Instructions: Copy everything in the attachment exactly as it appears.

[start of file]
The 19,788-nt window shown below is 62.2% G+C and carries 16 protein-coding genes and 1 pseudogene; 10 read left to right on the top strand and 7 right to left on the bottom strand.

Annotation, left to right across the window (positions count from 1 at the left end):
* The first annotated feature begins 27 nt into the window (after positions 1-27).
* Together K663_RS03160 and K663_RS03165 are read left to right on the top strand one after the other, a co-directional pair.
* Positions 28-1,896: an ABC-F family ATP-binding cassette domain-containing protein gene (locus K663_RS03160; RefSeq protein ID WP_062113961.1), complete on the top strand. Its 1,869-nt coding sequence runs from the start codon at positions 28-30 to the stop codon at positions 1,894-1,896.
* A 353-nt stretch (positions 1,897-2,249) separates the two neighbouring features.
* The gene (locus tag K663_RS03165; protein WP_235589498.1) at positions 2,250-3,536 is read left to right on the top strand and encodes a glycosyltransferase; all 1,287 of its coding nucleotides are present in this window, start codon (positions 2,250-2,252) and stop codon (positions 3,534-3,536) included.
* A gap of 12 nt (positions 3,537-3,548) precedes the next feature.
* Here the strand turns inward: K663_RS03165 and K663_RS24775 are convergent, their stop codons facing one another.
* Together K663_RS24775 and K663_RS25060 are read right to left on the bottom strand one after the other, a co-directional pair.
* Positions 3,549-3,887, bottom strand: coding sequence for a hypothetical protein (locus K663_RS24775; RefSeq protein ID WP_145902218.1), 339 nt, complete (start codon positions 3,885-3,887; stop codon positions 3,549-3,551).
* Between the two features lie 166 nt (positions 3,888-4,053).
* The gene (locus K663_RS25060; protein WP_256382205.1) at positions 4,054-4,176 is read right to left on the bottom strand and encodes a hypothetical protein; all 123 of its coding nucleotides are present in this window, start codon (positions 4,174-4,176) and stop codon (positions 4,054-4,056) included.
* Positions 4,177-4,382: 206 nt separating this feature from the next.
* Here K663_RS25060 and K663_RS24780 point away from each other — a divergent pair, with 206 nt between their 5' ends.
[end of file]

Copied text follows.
The 19,788-nt window shown below is 62.2% G+C and carries 16 protein-coding genes and 1 pseudogene; 10 read left to right on the top strand and 7 right to left on the bottom strand.

Annotation, left to right across the window (positions count from 1 at the left end):
* The first annotated feature begins 27 nt into the window (after positions 1-27).
* Together K663_RS03160 and K663_RS03165 are read left to right on the top strand one after the other, a co-directional pair.
* Positions 28-1,896: an ABC-F family ATP-binding cassette domain-containing protein gene (locus K663_RS03160; RefSeq protein ID WP_062113961.1), complete on the top strand. Its 1,869-nt coding sequence runs from the start codon at positions 28-30 to the stop codon at positions 1,894-1,896.
* A 353-nt stretch (positions 1,897-2,249) separates the two neighbouring features.
* The gene (locus tag K663_RS03165; protein WP_235589498.1) at positions 2,250-3,536 is read left to right on the top strand and encodes a glycosyltransferase; all 1,287 of its coding nucleotides are present in this window, start codon (positions 2,250-2,252) and stop codon (positions 3,534-3,536) included.
* A gap of 12 nt (positions 3,537-3,548) precedes the next feature.
* Here the strand turns inward: K663_RS03165 and K663_RS24775 are convergent, their stop codons facing one another.
* Together K663_RS24775 and K663_RS25060 are read right to left on the bottom strand one after the other, a co-directional pair.
* Positions 3,549-3,887, bottom strand: coding sequence for a hypothetical protein (locus K663_RS24775; RefSeq protein ID WP_145902218.1), 339 nt, complete (start codon positions 3,885-3,887; stop codon positions 3,549-3,551).
* Between the two features lie 166 nt (positions 3,888-4,053).
* The gene (locus K663_RS25060; protein WP_256382205.1) at positions 4,054-4,176 is read right to left on the bottom strand and encodes a hypothetical protein; all 123 of its coding nucleotides are present in this window, start codon (positions 4,174-4,176) and stop codon (positions 4,054-4,056) included.
* Positions 4,177-4,382: 206 nt separating this feature from the next.
* Here K663_RS25060 and K663_RS24780 point away from each other — a divergent pair, with 206 nt between their 5' ends.